Preserving perspectives part of remembering Sept. 11

Sarah Fulton, managing editor

As the 10th anniversary of Sept. 11 fades into the background, so will the memories of the day.

Such a horrific event is not easily forgotten by those who were old enough to truly live through it, but for those of us who can only remember bits and pieces, our memories will begin to fade over time.

It was this problem that Monticello Trails Middle School students hoped to circumvent after Sept. 11. They created a time capsule that was recently opened by my Honors Archeology class. It contained magazines, newspapers and related knick-knacks, but most importantly, it contained the students’ memories of the day. Through poems and stories, it saved not only the nationwide reaction that was widely documented, but also personal accounts of the day that otherwise would have never been preserved.

Ten years later, my class hopes to expand upon these stories. We are collecting as many memories as possible from the widest variety of people possible. Our goal is to record the untold stories of what average people experienced and preserved them for future generations.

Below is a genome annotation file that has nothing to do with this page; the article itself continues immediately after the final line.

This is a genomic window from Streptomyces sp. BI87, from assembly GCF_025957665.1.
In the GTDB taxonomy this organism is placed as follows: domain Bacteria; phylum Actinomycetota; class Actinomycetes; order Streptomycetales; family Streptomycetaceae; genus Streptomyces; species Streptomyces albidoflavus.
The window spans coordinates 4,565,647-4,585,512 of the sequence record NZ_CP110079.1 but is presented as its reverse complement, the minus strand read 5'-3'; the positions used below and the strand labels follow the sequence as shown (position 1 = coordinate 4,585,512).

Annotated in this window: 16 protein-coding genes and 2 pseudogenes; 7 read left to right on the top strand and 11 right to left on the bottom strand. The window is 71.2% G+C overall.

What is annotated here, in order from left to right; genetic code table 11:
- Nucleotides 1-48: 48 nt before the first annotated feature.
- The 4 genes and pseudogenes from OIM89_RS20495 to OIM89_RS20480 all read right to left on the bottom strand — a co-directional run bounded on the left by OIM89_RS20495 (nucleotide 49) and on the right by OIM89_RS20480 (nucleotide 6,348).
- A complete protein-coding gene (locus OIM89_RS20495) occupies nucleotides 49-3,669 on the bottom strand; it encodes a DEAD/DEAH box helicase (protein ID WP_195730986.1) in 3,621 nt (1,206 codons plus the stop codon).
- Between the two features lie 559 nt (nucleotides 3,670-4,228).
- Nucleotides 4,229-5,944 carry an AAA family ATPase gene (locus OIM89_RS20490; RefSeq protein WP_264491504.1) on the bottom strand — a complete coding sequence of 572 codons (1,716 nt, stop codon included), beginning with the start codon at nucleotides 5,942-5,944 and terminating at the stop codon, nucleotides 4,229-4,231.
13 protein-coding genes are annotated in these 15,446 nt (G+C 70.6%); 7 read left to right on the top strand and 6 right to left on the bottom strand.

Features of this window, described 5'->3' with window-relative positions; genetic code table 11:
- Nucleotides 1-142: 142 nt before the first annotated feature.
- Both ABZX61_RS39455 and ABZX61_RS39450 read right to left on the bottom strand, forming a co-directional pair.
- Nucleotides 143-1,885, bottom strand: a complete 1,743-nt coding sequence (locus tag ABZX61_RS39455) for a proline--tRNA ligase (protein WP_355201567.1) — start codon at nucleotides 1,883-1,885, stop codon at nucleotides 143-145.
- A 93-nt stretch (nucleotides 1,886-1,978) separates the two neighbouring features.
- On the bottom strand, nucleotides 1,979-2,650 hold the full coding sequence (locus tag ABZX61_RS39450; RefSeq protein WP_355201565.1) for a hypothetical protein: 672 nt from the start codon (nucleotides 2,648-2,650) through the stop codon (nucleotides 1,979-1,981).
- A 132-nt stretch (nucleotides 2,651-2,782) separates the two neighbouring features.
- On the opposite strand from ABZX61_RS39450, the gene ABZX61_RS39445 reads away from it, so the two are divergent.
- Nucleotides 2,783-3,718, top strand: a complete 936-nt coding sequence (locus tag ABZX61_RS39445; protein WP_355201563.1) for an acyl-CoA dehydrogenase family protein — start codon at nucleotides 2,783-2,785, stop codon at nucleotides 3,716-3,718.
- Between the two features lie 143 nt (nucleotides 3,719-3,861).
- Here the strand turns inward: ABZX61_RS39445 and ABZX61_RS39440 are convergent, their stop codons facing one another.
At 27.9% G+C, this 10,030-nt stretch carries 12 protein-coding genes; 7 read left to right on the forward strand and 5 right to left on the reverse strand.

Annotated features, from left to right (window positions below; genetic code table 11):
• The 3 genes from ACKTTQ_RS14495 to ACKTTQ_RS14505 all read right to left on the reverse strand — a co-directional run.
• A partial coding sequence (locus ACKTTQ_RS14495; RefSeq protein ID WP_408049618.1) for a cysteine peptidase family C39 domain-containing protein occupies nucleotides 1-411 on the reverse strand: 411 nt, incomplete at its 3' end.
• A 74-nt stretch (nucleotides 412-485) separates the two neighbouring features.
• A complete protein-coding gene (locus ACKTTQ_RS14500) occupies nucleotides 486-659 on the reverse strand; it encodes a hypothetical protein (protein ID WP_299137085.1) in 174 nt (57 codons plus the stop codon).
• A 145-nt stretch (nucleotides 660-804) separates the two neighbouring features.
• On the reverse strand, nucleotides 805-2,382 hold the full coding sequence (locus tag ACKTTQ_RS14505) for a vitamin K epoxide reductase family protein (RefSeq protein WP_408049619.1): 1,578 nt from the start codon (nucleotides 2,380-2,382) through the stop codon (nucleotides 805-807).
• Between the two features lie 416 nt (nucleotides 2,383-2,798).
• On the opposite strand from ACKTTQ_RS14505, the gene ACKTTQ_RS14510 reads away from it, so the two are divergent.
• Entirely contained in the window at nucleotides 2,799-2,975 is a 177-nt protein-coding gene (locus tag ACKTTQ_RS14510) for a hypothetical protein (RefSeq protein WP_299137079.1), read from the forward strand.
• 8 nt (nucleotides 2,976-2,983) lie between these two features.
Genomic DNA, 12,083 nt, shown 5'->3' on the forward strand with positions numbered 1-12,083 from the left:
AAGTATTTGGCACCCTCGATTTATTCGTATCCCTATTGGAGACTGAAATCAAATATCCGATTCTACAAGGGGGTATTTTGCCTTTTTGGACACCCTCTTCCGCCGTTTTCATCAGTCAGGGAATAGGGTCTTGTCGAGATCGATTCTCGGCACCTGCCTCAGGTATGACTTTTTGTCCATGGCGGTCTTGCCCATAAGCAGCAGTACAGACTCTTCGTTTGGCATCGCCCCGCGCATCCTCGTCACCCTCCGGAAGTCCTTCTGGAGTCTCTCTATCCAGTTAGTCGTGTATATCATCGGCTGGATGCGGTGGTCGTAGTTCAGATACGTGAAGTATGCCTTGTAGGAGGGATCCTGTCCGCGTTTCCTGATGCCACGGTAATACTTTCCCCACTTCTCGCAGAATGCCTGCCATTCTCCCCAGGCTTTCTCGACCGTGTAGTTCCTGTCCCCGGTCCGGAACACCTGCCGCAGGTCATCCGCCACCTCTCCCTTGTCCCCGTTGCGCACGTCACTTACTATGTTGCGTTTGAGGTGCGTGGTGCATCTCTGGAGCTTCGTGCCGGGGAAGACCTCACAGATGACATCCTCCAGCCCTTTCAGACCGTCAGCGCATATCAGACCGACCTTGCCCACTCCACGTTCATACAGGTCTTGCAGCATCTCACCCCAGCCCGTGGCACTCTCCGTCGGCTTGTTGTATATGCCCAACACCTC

As high school students, the bits and pieces of our memories fit together to paint a larger picture of what our generation experienced on that day. Even the slightest memory is a part of history that will fail to exist in 50 years if it is not written. This is why I am asking every person with even a slight memory to write it down and email it to our teacher at [email protected]

Writing down memories can not only preserve them for future generations, but it can help refresh them in our own minds.

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